Buckner Center to Combat Child Abandonment in Guatemala
Analiz G. Schremmer
SAN JOSE PINULA, Guatemala – Buckner opened a new Community Transformation Center on May 25 to serve people in one of Guatemala’s most impoverished communities — San Jose Pinula.
[caption id="attachment_2536" align="alignleft" width="200" caption="Many children in the San Jose Pinula community do not go to school, like this child who cares for goats in the streets outside the new center."][/caption]
“We did a socioeconomic study and found that there was great need,” said Liliana Arcely Pineda, Buckner social worker at the CTC. “We found illiteracy, poor health, and malnutrition among children; that’s why we chose this place.”
The CTC will offer English classes, literacy classes, computer classes, a medical clinic and more in collaboration with several community partners. Licensed social workers will also provide personalized case management for families, all with the goal of keeping families together and preventing children from being abused, neglected and abandoned.
“There is an orphanage close by and we want to transform the community so that we can stop filling it with children,” said Roberto Tejada, Buckner director of Community Transformation Centers in Guatemala. “By doing our part, we will keep families together by equipping them with the tools they need to be self sufficient and capable of providing for their children.”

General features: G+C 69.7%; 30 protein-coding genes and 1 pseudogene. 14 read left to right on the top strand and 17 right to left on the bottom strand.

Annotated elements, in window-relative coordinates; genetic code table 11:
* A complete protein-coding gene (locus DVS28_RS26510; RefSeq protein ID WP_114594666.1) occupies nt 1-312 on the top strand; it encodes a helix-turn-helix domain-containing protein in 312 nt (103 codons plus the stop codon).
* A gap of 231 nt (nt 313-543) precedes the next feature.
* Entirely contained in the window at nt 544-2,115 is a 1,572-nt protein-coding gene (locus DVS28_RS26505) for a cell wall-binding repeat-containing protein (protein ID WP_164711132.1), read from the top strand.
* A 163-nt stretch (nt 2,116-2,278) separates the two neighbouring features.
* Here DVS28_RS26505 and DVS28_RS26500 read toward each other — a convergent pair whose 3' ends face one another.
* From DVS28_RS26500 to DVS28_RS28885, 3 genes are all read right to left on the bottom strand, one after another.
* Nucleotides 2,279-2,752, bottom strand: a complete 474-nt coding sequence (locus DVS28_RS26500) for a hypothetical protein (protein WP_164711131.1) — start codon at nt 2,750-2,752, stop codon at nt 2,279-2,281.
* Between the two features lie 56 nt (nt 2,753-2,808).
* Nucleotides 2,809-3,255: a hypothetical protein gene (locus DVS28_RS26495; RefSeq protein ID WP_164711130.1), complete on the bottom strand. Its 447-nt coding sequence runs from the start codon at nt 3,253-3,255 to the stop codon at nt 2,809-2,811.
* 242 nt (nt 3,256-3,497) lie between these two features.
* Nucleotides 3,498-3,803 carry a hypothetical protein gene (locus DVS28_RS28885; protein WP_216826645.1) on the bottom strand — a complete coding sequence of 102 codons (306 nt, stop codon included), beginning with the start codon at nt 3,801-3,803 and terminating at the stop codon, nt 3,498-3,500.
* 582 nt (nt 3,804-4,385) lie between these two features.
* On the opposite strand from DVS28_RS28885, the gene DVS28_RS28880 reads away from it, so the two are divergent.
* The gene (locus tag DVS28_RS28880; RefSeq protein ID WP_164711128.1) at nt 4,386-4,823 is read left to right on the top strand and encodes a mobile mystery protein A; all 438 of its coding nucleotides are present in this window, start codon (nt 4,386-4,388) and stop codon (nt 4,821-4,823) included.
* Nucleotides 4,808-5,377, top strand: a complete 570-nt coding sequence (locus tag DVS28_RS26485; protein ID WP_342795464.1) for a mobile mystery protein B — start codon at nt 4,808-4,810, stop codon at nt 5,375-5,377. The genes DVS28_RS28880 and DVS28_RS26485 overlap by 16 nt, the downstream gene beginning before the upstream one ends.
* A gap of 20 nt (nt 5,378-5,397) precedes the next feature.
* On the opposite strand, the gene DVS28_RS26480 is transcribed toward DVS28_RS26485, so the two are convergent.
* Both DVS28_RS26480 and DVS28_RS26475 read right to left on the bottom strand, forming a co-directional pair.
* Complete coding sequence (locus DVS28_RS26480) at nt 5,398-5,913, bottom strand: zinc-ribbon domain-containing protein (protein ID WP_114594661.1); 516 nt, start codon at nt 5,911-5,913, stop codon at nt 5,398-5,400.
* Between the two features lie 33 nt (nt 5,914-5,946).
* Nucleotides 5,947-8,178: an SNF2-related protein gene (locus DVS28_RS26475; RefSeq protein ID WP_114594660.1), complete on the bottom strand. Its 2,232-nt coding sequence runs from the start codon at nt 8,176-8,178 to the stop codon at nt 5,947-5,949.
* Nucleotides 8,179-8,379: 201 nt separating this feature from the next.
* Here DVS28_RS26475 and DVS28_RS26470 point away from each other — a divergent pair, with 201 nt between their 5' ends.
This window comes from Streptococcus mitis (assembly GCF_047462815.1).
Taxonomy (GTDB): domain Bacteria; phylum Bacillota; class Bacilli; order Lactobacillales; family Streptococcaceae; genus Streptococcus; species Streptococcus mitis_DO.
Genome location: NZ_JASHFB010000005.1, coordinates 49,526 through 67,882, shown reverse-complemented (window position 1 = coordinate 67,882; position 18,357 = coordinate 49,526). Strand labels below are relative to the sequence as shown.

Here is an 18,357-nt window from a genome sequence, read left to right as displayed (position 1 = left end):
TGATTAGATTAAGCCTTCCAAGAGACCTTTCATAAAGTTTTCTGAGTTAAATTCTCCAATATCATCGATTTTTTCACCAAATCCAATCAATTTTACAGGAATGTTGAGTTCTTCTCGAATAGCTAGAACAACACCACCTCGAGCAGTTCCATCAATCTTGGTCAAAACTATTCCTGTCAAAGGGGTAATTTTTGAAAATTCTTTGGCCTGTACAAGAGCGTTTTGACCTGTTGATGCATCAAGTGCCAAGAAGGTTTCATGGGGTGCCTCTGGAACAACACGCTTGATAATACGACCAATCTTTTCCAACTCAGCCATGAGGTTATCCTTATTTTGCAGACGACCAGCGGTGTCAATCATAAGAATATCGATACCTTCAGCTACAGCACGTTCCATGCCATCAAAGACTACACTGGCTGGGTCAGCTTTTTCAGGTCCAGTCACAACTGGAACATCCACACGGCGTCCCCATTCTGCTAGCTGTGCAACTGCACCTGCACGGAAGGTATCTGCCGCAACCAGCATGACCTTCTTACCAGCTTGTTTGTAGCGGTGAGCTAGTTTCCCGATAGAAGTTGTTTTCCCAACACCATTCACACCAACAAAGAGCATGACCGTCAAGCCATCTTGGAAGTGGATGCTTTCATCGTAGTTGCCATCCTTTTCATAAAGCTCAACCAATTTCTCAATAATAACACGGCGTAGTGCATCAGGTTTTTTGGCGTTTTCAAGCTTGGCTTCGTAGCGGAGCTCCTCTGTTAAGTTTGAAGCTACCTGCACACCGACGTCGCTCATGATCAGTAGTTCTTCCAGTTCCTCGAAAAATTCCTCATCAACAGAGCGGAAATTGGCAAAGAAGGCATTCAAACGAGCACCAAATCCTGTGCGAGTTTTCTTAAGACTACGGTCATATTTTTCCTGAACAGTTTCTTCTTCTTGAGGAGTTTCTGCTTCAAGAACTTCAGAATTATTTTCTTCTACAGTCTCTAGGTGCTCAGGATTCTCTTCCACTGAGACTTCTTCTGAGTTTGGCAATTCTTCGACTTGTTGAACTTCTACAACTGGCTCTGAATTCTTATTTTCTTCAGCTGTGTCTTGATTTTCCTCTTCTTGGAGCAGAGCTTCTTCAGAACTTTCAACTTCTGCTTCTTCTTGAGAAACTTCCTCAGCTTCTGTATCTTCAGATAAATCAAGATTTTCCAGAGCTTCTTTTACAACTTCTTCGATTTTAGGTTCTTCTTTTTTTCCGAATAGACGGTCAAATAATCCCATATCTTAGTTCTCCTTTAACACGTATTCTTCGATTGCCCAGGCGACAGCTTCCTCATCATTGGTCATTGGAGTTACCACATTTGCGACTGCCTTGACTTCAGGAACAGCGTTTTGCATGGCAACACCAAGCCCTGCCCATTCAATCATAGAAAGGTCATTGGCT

According to Unicef, children under the age of 18 compose more than half of Guatemala’s population. About 50 percent of them, 3.7 million girls and boys, live in poverty. About 23 percent of children are part of the labor force, a cycle which prevents children from receiving an education and provides little hope for their future.
[caption id="attachment_2537" align="alignright" width="200" caption="This mother and child eagerly toured the new CTC at San Jose Pinula."][/caption]
“We hope that in five or 10 years, there will be a difference in these people’s quality of life,” Tejada said. “We’d like to see young people grow up educated, working in the community and preserving their families.”
Jose Mario Lutin Solares Consejal, who spoke on behalf of the city mayor Victor Reyes Pur at the ribbon cutting ceremony, said that the CTC is “part of what our citizens have always dreamed of. Today we recognize this group of people as being sent here by God. Let us educate children and young people so that we won’t have to correct the adults.” The mayor’s office provides 30 percent of the CTC building’s rent.
Buckner operates similar programs for communities in Guatemala, Ethiopia and Mexico. To learn more about the ways you can support Buckner’s work to prevent child abandonment and abuse, visit www.buckner.org or call 214-758-8050.